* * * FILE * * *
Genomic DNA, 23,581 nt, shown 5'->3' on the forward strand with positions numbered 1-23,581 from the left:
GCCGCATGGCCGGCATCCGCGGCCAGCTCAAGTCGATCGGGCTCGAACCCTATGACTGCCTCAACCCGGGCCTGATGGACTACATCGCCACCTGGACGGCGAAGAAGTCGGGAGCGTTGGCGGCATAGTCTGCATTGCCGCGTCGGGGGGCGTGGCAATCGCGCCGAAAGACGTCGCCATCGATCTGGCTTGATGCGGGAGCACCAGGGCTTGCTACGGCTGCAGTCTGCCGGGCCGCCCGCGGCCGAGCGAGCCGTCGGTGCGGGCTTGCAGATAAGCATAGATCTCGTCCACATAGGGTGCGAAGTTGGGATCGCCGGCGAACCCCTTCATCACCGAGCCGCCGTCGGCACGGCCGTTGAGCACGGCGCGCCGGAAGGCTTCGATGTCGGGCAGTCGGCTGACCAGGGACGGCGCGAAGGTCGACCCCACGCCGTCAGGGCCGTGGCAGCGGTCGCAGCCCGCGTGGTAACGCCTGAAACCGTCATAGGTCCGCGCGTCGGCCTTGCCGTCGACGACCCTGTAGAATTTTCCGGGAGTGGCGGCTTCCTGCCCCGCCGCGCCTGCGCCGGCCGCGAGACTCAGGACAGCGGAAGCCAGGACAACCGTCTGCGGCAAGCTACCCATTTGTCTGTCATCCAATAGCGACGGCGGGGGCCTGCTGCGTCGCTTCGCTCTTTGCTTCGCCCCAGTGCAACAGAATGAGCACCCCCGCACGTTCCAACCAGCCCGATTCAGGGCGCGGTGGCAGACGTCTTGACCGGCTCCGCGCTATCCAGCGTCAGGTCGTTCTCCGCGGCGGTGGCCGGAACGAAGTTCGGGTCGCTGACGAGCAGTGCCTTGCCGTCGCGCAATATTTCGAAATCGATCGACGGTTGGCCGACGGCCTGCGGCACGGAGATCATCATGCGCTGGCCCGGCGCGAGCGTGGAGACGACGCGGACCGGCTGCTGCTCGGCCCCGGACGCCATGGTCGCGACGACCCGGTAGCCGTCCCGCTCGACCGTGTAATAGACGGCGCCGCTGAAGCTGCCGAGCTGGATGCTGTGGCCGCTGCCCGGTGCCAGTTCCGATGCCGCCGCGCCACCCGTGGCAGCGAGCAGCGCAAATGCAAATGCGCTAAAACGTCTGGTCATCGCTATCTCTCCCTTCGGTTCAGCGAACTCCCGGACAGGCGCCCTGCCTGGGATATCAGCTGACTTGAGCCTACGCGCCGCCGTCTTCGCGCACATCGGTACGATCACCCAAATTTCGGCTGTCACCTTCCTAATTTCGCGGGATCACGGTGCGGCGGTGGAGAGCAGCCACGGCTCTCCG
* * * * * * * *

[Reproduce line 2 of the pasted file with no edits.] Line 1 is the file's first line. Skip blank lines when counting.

GCCGCATGGCCGGCATCCGCGGCCAGCTCAAGTCGATCGGGCTCGAACCCTATGACTGCCTCAACCCGGGCCTGATGGACTACATCGCCACCTGGACGGCGAAGAAGTCGGGAGCGTTGGCGGCATAGTCTGCATTGCCGCGTCGGGGGGCGTGGCAATCGCGCCGAAAGACGTCGCCATCGATCTGGCTTGATGCGGGAGCACCAGGGCTTGCTACGGCTGCAGTCTGCCGGGCCGCCCGCGGCCGAGCGAGCCGTCGGTGCGGGCTTGCAGATAAGCATAGATCTCGTCCACATAGGGTGCGAAGTTGGGATCGCCGGCGAACCCCTTCATCACCGAGCCGCCGTCGGCACGGCCGTTGAGCACGGCGCGCCGGAAGGCTTCGATGTCGGGCAGTCGGCTGACCAGGGACGGCGCGAAGGTCGACCCCACGCCGTCAGGGCCGTGGCAGCGGTCGCAGCCCGCGTGGTAACGCCTGAAACCGTCATAGGTCCGCGCGTCGGCCTTGCCGTCGACGACCCTGTAGAATTTTCCGGGAGTGGCGGCTTCCTGCCCCGCCGCGCCTGCGCCGGCCGCGAGACTCAGGACAGCGGAAGCCAGGACAACCGTCTGCGGCAAGCTACCCATTTGTCTGTCATCCAATAGCGACGGCGGGGGCCTGCTGCGTCGCTTCGCTCTTTGCTTCGCCCCAGTGCAACAGAATGAGCACCCCCGCACGTTCCAACCAGCCCGATTCAGGGCGCGGTGGCAGACGTCTTGACCGGCTCCGCGCTATCCAGCGTCAGGTCGTTCTCCGCGGCGGTGGCCGGAACGAAGTTCGGGTCGCTGACGAGCAGTGCCTTGCCGTCGCGCAATATTTCGAAATCGATCGACGGTTGGCCGACGGCCTGCGGCACGGAGATCATCATGCGCTGGCCCGGCGCGAGCGTGGAGACGACGCGGACCGGCTGCTGCTCGGCCCCGGACGCCATGGTCGCGACGACCCGGTAGCCGTCCCGCTCGACCGTGTAATAGACGGCGCCGCTGAAGCTGCCGAGCTGGATGCTGTGGCCGCTGCCCGGTGCCAGTTCCGATGCCGCCGCGCCACCCGTGGCAGCGAGCAGCGCAAATGCAAATGCGCTAAAACGTCTGGTCATCGCTATCTCTCCCTTCGGTTCAGCGAACTCCCGGACAGGCGCCCTGCCTGGGATATCAGCTGACTTGAGCCTACGCGCCGCCGTCTTCGCGCACATCGGTACGATCACCCAAATTTCGGCTGTCACCTTCCTAATTTCGCGGGATCACGGTGCGGCGGTGGAGAGCAGCCACGGCTCTCCG